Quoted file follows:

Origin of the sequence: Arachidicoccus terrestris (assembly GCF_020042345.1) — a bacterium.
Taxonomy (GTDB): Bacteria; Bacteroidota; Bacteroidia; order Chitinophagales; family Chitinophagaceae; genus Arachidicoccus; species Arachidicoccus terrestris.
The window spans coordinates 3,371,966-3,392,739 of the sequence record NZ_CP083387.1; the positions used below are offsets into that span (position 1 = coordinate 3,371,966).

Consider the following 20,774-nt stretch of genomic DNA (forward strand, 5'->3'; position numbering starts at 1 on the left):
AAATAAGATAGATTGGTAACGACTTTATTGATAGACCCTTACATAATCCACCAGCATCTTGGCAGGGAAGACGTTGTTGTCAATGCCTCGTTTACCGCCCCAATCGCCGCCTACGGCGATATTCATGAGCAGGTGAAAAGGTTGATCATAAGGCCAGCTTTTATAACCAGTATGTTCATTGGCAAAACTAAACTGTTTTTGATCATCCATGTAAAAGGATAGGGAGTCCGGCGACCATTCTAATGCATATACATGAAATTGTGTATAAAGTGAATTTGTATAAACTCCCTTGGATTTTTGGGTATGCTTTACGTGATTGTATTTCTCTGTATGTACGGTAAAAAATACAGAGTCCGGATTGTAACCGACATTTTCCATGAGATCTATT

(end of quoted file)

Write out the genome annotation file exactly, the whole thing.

Origin of the sequence: Arachidicoccus terrestris (assembly GCF_020042345.1) — a bacterium.
Taxonomy (GTDB): Bacteria; Bacteroidota; Bacteroidia; order Chitinophagales; family Chitinophagaceae; genus Arachidicoccus; species Arachidicoccus terrestris.
The window spans coordinates 3,371,966-3,392,739 of the sequence record NZ_CP083387.1; the positions used below are offsets into that span (position 1 = coordinate 3,371,966).

Consider the following 20,774-nt stretch of genomic DNA (forward strand, 5'->3'; position numbering starts at 1 on the left):
AAATAAGATAGATTGGTAACGACTTTATTGATAGACCCTTACATAATCCACCAGCATCTTGGCAGGGAAGACGTTGTTGTCAATGCCTCGTTTACCGCCCCAATCGCCGCCTACGGCGATATTCATGAGCAGGTGAAAAGGTTGATCATAAGGCCAGCTTTTATAACCAGTATGTTCATTGGCAAAACTAAACTGTTTTTGATCATCCATGTAAAAGGATAGGGAGTCCGGCGACCATTCTAATGCATATACATGAAATTGTGTATAAAGTGAATTTGTATAAACTCCCTTGGATTTTTGGGTATGCTTTACGTGATTGTATTTCTCTGTATGTACGGTAAAAAATACAGAGTCCGGATTGTAACCGACATTTTCCATGAGATCTATT